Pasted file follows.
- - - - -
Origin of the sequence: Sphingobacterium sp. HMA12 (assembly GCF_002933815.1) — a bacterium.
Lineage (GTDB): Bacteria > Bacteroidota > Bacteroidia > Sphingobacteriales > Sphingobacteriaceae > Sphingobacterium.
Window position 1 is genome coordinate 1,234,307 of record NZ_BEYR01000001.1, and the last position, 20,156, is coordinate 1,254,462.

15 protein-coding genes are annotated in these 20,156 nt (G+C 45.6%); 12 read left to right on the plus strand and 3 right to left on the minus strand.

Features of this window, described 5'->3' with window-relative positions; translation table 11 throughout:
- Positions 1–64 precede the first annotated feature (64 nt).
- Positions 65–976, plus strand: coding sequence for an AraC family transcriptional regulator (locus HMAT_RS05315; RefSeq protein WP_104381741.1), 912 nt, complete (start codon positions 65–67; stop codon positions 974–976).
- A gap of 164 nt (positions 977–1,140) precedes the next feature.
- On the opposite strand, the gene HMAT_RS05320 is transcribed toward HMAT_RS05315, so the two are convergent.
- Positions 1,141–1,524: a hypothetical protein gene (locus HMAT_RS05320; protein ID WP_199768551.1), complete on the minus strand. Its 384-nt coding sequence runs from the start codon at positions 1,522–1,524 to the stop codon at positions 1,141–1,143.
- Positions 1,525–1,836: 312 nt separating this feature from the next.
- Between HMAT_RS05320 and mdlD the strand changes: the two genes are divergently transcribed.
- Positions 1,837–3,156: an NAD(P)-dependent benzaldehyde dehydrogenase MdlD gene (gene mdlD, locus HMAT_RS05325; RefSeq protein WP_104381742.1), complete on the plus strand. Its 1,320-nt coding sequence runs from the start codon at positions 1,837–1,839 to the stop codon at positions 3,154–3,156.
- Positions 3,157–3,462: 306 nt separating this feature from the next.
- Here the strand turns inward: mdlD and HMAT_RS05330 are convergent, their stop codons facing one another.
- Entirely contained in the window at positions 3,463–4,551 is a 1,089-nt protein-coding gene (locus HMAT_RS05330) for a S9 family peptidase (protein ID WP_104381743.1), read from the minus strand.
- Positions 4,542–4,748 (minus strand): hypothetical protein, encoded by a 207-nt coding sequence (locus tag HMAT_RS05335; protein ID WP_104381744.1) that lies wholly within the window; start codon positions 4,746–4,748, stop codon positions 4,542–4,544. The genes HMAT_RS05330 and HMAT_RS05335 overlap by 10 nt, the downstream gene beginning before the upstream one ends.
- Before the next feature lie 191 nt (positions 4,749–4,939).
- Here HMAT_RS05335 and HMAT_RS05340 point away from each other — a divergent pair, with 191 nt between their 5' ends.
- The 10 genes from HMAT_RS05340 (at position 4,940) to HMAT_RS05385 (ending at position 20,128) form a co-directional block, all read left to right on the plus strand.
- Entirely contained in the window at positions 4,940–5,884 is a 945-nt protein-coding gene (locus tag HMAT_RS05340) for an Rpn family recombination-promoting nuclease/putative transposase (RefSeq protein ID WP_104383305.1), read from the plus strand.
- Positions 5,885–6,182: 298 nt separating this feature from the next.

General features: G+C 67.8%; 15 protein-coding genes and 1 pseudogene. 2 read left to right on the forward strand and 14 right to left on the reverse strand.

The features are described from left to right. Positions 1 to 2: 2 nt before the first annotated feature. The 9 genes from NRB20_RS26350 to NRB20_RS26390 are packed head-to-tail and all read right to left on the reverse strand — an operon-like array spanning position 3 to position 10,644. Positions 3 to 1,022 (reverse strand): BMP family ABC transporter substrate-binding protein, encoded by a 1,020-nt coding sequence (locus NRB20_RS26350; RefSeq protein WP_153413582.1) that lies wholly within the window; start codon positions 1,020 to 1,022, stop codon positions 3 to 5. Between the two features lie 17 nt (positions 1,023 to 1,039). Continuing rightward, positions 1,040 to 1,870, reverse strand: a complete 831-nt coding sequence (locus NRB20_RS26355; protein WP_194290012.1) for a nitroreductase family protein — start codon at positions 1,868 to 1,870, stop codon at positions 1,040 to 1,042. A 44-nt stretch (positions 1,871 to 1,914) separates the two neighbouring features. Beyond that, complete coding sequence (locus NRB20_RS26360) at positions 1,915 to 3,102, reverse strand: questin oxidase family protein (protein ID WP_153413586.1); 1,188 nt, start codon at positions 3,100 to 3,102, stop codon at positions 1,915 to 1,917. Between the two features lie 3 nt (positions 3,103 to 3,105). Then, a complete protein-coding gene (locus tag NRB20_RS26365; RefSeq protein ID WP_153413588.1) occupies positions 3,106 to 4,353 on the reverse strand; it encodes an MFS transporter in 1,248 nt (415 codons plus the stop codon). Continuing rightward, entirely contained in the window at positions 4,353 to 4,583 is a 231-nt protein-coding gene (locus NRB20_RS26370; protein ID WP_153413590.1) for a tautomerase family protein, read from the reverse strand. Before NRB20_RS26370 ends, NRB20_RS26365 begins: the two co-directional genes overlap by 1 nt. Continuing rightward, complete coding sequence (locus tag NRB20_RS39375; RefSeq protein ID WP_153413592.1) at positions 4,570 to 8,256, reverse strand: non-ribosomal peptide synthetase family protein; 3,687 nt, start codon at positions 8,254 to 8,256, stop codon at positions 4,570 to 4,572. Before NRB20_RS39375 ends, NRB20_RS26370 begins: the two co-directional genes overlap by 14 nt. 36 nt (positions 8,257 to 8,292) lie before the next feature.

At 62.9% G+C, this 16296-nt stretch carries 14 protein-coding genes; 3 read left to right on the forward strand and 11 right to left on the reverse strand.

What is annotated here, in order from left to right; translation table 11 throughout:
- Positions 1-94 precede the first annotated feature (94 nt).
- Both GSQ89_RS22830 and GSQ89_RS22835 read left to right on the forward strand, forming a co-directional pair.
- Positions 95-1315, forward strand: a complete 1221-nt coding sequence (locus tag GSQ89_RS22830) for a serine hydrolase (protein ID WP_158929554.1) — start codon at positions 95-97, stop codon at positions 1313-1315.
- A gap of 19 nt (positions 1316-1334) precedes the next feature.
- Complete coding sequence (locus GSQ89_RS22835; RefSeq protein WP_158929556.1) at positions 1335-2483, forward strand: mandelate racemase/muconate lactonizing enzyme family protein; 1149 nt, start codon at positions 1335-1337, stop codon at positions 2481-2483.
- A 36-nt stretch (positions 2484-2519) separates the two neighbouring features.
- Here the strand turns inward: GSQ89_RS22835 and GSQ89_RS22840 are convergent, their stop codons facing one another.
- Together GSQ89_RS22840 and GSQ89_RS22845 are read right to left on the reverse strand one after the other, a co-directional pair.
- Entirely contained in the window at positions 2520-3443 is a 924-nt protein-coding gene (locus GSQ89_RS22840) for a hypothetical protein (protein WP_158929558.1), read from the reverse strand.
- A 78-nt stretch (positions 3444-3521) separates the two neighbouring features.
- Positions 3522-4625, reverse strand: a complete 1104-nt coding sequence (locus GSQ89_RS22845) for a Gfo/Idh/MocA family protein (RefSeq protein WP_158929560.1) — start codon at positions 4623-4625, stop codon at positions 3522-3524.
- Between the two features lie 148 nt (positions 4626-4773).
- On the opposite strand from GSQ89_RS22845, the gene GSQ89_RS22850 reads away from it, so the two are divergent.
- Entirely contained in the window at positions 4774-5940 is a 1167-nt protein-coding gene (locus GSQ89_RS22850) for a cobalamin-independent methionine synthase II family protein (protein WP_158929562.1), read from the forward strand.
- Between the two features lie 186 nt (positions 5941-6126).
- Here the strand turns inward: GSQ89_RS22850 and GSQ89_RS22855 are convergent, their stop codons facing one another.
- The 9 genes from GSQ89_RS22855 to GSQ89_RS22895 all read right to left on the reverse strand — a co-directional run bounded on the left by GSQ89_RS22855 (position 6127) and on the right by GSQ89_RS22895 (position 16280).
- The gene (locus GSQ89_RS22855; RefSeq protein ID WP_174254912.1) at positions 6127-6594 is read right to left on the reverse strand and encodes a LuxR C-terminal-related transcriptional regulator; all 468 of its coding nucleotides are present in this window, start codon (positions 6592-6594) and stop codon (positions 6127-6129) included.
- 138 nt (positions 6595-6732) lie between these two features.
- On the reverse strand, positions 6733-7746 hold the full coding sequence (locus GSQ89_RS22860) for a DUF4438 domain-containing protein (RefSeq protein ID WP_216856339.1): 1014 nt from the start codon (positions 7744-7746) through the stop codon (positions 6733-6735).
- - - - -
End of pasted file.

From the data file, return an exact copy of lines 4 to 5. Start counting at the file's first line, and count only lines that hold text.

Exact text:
15 protein-coding genes are annotated in these 20,156 nt (G+C 45.6%); 12 read left to right on the plus strand and 3 right to left on the minus strand.

Features of this window, described 5'->3' with window-relative positions; translation table 11 throughout: